>>> parity(15)
"odd"
>>> parity(42)
"even"
```

- computing the absolute value of a number (this already exists as a built-in function):

```
def abs(x):
if x > 0:
return x
else:
return -x
>>> abs(10)
10
>>> abs(-42)
42
```

These two functions have a structure that is very similar:
they check a condition and return a given value if the condition
evaluates to `True`

.
If it doesn't, they return a different value.

Can you refactor the functions above to use conditional expressions? Here is one possible refactoring for each:

```
def parity(n):
return "odd" if n % 2 else "even"
```

This function now reads as

“return

`"odd"`

if`n`

leaves remainder when divided by`2`

and`"even"`

otherwise.”

As for the absolute value function,

```
def abs(n):
return x if x > 0 else -x
```

it now reads as

“return

`x`

if`x`

is positive, otherwise return`-x`

.”

You may be familiar with Boolean short-circuiting, in which case you might be pleased to know that conditional expressions also short-circuit.

For those of you who don't know Boolean short-circuiting yet, I can recommend my thorough Pydon't article on the subject. Either way, it's something to understand for our conditional expressions: a conditional expression will only evaluate what it really has to.

In other words, if your conditional expression looks like

`expr_if_true if condition else expr_if_false`

then only one of `expr_if_true`

and `expr_if_false`

is ever evaluated.
This might look silly to point out, but is actually quite important.

Some times, we might want to do something (`expr_if_true`

)
that *only* works if a certain condition is met.

For example, say we want to implement the quad-UCS function from APL.
That function is simple to explain:
it converts integers into characters and characters into integers.
In Python-speak, it just uses `chr`

and `ord`

,
whatever makes sense on the input.

Here is an example implementation:

```
def ucs(x):
if isinstance(x, int):
return chr(x)
else:
return ord(x)
>>> ucs("A")
65
>>> ucs(65)
'A
>>> ucs(102)
'f'
>>> ucs("f")
102
```

What isn't clear from this piece of code is that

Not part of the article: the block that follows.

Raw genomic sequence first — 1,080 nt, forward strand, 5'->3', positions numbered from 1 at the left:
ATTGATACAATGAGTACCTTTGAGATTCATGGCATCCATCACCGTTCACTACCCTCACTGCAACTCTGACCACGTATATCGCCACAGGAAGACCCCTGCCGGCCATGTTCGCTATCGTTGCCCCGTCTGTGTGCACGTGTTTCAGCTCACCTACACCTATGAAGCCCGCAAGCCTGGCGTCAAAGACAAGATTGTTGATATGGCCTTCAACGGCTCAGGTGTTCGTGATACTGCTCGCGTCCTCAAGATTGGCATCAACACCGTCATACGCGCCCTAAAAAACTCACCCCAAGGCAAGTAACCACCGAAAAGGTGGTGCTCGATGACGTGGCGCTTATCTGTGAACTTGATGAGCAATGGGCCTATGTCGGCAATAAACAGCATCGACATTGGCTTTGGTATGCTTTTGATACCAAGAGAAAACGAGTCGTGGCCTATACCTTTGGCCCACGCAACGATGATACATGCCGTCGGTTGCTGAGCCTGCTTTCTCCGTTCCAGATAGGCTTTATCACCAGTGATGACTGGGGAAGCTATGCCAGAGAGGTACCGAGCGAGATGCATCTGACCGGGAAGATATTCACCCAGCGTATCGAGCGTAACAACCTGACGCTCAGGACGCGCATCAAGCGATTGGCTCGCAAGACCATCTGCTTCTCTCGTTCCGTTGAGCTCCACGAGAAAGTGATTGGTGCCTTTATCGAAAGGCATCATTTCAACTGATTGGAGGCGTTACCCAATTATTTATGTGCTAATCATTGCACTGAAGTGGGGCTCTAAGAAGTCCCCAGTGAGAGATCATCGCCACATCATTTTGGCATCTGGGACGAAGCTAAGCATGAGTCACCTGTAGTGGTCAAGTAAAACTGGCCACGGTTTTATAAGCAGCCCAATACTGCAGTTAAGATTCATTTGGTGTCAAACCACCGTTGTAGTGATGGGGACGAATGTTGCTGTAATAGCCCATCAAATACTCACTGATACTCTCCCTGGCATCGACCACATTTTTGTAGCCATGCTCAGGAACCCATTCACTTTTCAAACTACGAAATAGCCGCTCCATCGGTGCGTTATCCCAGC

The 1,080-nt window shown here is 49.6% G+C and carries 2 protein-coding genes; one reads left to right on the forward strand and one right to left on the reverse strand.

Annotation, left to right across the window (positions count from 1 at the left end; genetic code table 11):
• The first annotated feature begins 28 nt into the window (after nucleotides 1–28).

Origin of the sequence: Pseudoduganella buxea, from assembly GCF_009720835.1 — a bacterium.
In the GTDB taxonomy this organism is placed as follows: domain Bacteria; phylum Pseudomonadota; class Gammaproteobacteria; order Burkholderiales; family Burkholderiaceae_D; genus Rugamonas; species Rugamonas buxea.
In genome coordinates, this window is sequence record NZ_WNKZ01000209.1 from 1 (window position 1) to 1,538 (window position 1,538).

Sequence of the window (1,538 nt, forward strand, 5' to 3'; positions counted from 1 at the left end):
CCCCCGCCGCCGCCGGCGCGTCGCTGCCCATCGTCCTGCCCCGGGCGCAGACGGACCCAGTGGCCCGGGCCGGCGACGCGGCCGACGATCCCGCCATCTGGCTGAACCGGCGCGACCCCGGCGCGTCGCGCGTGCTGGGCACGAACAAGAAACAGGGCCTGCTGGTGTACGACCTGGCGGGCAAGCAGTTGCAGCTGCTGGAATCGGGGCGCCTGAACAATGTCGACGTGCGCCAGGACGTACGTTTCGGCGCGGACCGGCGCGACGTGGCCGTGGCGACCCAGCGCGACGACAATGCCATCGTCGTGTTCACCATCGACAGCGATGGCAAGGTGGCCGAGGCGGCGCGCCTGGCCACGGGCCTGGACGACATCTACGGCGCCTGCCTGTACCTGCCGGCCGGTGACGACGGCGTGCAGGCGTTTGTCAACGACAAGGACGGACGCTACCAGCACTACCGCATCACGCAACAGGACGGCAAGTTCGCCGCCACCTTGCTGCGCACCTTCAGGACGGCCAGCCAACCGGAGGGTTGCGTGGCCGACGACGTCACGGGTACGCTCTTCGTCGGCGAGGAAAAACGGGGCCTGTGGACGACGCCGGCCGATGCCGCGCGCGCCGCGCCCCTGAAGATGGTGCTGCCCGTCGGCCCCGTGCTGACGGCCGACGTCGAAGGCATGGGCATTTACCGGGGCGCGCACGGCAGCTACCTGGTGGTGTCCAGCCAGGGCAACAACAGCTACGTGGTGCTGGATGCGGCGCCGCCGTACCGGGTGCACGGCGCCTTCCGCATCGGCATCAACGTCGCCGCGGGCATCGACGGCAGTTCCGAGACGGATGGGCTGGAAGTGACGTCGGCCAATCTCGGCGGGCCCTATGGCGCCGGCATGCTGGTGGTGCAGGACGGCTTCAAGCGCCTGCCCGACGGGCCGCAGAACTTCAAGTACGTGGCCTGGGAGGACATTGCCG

`ord`

throws an error when called on integers,
and `chr`

fails when called on characters:

```
>>> ord(65)
Traceback (most recent call last):
File "<stdin>", line 1, in <module>
TypeError: ord() expected string of length 1, but int found
>>> chr("f")
Traceback (most recent call last):
File "<stdin>", line 1, in <module>
TypeError: an integer is required (got type str)
```

Thankfully, this is not a problem for conditional expressions,
and therefore `ucs`

can be implemented with one:

```
def ucs(x):
return chr(x) if isinstance(x, int) else ord(x)
>>> ucs("A")
65
>>> ucs(65)
'A
>>> ucs(102)
'f'
>>> ucs("f")
102
```

Therefore, we see that when `x`

is an integer, `ord(x)`

never runs.
On the flip side, when `x`

is *not* an integer, `chr(x)`

never runs.
This is a very useful subtlety!

`if`

statements`if`

This has been implicit throughout the article, but I'll write it down explicitly now for the sake of clarity.

(And also because “Explicit is better than implicit.” 😁!)

There is a close relationship between the conditional expression

`name = expr_if_true if condition else expr_if_false`

and the `if`

statement

```
if condition:
name = expr_if_true
else:
name = expr_if_false
```

And that close relationship is that of equivalence. The two pieces of code are exactly equivalent.

`if`

-`elif`

-`else`

blocksGiven the equivalence between conditional expressions and `if: ... else: ...`

blocks,
it is natural to wonder whether there is some equivalent to the `elif`

statement
in conditional expressions as well.

For example, can we rewrite the following function to use a conditional expression?

```
def sign(x):
if x == 0:
return 0
elif x > 0:
return 1
else:
return -1
>>> sign(-73)
-1
>>> sign(0)
0
>>> sign(42)
1
```

How can we write this as a conditional expression?
Conditional expressions do not allow the usage of the `elif`

keyword so,
instead, we start by reworking the `if`

block itself:

```
def sign(x):
if x == 0:
return 0
else:
if x > 0:
return 1
else:
return -1
```

This isn't a great implementation,
but this intermediate representation makes it clearer that the bottom
of the `if`

block can be replaced with a conditional expression:

```
def sign(x):
if x == 0:
return 0
else:
return 1 if x > 0 else -1
```

Now, if we abstract away from the fact that the second return value
is a conditional expression itself,
we can rewrite the existing `if`

block as a conditional expression:

```
def sign(x):
return 0 if x == 0 else (1 if x > 0 else -1)
>>> sign(-73)
-1
>>> sign(0)
0
>>> sign(42)
1
```

This shows that conditional expressions can be nested, naturally. Now it is just a matter of checking whether the parenthesis are needed or not.

In other words, if we write

`A if B else C if D else E`

does Python interpret it as

`(A if B else C) if D else E`

or does it interpret it as

`A if B else (C if D else E)`

As it turns out, it's the latter.
So, the `sign`

function above can be rewritten as

```
def sign(x):
return 0 if x == 0 else 1 if x > 0 else -1
```

It's this chain of `if ... else ... if ... else ...`

–
that can be arbitrarily long – that emulates `elif`

s.

To convert from a long `if`